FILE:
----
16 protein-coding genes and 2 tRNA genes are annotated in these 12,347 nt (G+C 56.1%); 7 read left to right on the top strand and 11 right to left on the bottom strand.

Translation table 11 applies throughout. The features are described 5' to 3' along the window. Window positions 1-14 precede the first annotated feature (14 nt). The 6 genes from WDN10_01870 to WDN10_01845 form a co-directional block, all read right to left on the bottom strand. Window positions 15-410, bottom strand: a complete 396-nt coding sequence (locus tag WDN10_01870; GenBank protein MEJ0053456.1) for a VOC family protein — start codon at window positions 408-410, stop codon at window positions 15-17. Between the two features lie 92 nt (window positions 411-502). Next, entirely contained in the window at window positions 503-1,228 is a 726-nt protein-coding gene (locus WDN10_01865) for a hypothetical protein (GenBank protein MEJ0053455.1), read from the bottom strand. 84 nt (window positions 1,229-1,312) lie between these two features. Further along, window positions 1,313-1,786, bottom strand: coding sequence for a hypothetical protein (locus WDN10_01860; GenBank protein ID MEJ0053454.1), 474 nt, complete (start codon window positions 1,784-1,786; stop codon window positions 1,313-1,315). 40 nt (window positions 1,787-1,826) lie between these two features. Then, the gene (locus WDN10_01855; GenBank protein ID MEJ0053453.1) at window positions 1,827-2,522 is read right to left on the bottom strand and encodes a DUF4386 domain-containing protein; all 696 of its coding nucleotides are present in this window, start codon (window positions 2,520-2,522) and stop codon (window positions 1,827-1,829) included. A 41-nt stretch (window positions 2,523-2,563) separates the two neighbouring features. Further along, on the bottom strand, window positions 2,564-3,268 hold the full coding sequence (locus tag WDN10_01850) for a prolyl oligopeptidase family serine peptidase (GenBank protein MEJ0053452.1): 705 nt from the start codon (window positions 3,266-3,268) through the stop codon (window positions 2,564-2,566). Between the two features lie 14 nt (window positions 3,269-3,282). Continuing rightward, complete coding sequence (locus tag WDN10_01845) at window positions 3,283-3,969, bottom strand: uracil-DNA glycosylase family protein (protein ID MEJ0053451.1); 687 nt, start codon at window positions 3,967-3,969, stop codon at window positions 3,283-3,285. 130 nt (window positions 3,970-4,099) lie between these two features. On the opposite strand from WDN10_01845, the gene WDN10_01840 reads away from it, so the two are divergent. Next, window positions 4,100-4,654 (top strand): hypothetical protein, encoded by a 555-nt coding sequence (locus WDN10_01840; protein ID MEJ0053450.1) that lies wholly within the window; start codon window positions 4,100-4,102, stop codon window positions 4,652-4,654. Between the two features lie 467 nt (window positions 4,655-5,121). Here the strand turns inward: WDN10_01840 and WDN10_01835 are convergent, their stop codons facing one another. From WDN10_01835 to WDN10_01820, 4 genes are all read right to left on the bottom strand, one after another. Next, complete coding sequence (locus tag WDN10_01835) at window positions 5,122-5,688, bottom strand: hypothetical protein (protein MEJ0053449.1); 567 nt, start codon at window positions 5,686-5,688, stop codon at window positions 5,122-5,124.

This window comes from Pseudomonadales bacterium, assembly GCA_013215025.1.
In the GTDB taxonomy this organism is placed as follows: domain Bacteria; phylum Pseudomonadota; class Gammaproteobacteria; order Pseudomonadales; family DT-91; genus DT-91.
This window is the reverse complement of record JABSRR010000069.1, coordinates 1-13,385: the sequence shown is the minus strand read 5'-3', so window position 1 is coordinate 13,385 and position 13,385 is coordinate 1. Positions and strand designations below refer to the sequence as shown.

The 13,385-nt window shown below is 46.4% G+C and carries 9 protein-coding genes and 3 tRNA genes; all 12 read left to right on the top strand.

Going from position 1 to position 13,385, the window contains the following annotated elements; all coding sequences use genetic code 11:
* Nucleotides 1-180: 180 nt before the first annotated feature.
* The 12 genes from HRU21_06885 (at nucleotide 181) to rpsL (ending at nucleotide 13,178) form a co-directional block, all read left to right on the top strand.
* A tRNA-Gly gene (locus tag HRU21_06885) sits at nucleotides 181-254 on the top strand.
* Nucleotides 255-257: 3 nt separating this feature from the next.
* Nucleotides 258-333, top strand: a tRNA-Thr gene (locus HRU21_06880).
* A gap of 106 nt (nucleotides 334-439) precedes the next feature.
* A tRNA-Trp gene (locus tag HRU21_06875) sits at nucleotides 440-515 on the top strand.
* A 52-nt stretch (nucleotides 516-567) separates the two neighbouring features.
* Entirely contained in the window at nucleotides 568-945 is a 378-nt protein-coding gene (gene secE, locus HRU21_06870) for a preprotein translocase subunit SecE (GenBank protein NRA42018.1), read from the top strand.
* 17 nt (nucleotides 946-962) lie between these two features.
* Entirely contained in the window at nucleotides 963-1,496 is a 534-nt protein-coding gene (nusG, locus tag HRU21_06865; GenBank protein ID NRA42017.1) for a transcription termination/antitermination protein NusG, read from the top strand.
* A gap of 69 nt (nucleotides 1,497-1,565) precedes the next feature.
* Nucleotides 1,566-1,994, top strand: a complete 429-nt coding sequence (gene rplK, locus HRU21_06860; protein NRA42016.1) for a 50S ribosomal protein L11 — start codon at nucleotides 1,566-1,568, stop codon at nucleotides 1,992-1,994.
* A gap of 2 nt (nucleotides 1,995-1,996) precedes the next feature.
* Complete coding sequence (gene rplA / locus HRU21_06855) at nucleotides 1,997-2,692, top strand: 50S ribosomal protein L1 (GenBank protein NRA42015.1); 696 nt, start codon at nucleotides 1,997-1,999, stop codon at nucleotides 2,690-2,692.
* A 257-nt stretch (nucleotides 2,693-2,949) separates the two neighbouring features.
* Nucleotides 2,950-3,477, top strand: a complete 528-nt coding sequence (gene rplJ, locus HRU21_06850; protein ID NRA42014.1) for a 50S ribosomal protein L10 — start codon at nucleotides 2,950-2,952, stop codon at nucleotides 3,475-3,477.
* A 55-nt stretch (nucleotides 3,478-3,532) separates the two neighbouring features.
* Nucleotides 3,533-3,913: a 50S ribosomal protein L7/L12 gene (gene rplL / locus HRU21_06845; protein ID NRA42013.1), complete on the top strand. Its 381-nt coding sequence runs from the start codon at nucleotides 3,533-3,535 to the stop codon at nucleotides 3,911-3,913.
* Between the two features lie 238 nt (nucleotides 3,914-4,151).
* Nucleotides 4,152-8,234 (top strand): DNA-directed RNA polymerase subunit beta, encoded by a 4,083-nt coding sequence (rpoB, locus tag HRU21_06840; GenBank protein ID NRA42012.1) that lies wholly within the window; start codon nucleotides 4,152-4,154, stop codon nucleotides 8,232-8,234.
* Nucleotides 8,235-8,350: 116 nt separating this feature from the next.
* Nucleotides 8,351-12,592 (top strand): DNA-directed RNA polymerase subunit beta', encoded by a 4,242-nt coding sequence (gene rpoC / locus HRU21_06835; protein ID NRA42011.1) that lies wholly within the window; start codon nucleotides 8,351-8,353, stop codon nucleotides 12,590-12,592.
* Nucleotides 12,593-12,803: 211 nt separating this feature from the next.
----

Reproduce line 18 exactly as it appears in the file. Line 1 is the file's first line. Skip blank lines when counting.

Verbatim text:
* Entirely contained in the window at nucleotides 963-1,496 is a 534-nt protein-coding gene (nusG, locus tag HRU21_06865; GenBank protein ID NRA42017.1) for a transcription termination/antitermination protein NusG, read from the top strand.